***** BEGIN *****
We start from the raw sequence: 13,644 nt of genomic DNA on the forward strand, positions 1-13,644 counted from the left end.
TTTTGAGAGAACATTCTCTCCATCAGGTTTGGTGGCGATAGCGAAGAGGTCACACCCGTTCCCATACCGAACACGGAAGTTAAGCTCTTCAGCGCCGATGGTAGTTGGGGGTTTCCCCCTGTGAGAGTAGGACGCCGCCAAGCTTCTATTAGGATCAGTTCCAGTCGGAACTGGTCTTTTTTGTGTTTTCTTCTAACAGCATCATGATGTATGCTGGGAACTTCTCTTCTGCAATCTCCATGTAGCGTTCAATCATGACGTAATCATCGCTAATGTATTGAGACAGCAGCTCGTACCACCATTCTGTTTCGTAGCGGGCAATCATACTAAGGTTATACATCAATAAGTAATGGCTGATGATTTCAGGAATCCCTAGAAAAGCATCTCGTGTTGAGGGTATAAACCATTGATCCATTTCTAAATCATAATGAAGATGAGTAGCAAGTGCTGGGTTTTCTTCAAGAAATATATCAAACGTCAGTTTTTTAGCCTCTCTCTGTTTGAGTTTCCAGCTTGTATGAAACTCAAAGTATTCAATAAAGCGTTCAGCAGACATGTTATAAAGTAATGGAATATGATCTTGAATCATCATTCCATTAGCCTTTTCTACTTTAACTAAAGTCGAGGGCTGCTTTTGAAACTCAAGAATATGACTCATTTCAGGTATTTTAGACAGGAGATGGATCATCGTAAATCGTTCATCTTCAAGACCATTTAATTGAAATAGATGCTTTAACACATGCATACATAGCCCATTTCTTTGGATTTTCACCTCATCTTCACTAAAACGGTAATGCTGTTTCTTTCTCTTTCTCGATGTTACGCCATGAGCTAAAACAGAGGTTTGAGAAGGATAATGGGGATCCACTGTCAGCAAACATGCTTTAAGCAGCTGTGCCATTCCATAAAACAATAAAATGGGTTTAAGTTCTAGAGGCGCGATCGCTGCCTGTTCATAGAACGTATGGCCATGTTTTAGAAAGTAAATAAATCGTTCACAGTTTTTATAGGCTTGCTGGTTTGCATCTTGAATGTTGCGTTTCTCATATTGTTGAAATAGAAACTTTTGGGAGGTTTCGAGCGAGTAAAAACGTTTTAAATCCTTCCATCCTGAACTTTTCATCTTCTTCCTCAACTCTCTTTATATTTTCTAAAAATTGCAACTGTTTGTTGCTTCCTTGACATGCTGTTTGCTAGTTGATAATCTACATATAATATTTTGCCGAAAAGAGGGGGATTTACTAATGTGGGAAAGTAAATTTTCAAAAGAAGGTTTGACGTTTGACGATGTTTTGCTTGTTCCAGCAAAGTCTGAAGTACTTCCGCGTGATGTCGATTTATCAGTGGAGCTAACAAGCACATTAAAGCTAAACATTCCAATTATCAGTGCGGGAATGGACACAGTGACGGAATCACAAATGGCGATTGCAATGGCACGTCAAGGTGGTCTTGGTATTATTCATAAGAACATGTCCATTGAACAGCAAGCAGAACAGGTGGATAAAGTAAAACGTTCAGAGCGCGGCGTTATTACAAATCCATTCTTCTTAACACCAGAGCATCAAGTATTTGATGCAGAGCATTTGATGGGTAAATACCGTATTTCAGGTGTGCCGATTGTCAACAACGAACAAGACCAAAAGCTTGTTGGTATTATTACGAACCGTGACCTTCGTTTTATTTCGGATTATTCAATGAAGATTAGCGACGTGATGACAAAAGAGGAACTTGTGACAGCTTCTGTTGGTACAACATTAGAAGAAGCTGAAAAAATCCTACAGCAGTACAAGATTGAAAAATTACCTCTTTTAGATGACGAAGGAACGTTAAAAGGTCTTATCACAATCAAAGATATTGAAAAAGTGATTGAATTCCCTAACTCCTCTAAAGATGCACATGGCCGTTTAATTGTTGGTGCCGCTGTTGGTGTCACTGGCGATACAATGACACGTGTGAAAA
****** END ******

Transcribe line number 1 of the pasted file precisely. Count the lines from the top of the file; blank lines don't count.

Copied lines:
We start from the raw sequence: 13,644 nt of genomic DNA on the forward strand, positions 1-13,644 counted from the left end.